Many of those who have tried gardening in the region can tell you that Colorado garden soil has a few definite problems. Because of the dry climate in Colorado and the great differences in temperature between summer and winter, many homeowners run into obstacles that require them having to water more, use expensive fertilizer or even buy additional soil to try to create a better consistency of the soil that they were previously trying to use.
The top compost soil that most gardeners might use in Colorado tends to drain more during the summer and leave plants dry even after you’ve watered them consistently. The same can happen with most types of lawn as well, and the added heat evaporating the water that’s left near the surface definitely doesn’t help either.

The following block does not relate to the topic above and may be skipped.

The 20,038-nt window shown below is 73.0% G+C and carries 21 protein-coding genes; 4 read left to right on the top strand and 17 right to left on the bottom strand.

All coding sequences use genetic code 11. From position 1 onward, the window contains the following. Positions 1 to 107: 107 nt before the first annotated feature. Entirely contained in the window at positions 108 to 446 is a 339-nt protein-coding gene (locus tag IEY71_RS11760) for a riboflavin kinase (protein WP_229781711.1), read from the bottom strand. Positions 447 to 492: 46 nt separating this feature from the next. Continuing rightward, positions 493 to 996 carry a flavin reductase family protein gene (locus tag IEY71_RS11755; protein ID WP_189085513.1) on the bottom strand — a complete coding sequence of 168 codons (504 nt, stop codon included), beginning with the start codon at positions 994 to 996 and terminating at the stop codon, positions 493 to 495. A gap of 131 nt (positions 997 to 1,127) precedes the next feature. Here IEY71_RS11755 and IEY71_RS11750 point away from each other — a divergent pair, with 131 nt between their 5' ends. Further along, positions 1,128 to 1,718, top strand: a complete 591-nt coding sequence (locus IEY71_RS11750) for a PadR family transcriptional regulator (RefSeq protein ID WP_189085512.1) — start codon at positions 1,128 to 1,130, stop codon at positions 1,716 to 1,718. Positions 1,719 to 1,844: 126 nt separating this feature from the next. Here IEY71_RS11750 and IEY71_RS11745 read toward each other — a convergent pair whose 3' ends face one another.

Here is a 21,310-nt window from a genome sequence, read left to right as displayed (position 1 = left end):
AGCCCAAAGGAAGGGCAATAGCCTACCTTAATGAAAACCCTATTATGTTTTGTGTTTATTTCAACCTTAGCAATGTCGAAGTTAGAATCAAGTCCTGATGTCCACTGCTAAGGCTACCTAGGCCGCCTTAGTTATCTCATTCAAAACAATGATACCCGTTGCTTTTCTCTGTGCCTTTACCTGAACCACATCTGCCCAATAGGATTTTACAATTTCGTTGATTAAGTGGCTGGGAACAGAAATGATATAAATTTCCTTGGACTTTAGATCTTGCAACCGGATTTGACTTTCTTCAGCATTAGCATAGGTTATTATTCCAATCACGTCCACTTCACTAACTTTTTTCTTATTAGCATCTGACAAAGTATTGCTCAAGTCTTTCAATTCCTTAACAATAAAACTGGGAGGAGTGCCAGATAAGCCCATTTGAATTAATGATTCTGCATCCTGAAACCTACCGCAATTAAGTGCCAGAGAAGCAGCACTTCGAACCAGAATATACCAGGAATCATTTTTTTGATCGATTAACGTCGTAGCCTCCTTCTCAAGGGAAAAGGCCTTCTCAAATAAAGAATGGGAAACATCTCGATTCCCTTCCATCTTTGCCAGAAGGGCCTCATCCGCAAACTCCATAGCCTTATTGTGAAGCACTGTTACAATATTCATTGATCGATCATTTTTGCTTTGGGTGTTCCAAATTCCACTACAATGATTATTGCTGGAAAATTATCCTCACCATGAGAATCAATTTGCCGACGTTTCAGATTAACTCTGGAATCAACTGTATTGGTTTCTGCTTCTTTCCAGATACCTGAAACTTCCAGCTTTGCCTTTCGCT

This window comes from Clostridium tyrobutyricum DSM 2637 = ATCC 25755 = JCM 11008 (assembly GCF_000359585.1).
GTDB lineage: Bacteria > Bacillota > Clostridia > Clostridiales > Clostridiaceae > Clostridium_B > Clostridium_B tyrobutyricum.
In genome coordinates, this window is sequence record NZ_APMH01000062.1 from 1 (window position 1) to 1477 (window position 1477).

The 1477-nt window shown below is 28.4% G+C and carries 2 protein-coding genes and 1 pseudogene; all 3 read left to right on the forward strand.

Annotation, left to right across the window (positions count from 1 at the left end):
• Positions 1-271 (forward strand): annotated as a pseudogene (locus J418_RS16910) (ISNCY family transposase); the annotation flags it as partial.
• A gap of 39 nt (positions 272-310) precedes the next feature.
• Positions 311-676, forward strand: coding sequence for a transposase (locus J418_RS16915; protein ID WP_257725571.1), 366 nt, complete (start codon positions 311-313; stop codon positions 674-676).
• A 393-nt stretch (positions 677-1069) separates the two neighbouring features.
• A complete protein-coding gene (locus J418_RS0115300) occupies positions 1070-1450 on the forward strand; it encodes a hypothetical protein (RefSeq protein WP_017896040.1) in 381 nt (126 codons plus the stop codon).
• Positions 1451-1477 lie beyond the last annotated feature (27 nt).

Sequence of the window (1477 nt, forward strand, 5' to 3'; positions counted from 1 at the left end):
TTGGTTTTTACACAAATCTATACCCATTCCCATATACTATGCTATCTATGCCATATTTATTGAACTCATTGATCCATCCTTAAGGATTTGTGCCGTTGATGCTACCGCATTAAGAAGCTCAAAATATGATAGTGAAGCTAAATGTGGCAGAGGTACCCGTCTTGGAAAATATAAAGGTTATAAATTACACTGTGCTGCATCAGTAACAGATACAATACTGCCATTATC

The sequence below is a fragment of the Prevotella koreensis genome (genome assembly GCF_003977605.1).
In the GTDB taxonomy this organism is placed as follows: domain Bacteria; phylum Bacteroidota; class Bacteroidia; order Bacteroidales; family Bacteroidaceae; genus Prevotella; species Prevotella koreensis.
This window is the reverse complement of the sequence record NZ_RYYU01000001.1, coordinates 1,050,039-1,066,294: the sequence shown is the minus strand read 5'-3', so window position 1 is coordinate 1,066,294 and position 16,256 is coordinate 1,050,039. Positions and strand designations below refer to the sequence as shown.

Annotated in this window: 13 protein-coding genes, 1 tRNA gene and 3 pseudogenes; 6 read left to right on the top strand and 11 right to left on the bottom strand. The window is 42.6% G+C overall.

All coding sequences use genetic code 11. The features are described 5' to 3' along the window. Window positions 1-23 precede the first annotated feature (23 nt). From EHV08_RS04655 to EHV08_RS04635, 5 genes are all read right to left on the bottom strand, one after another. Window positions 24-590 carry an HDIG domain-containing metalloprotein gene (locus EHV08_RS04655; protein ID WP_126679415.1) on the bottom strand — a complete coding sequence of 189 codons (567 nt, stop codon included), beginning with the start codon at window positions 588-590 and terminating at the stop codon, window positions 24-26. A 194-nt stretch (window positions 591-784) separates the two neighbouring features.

Another common problem is that those homeowners who try to do gardening without bringing in new soil will usually hit clay when they try to dig too deep. This factor creates the opposite problem, as clay is very bad at draining water, so the roots of your plants could suffer as a result of this as well.
The general consensus is that the soil has to be balanced not only in terms of its pH, but more importantly to make it as consistent and cohesive as possible without retaining or draining too much of the water you add to it, while also factoring in the effects that the dry climate of Colorado can have on the soil in the long run.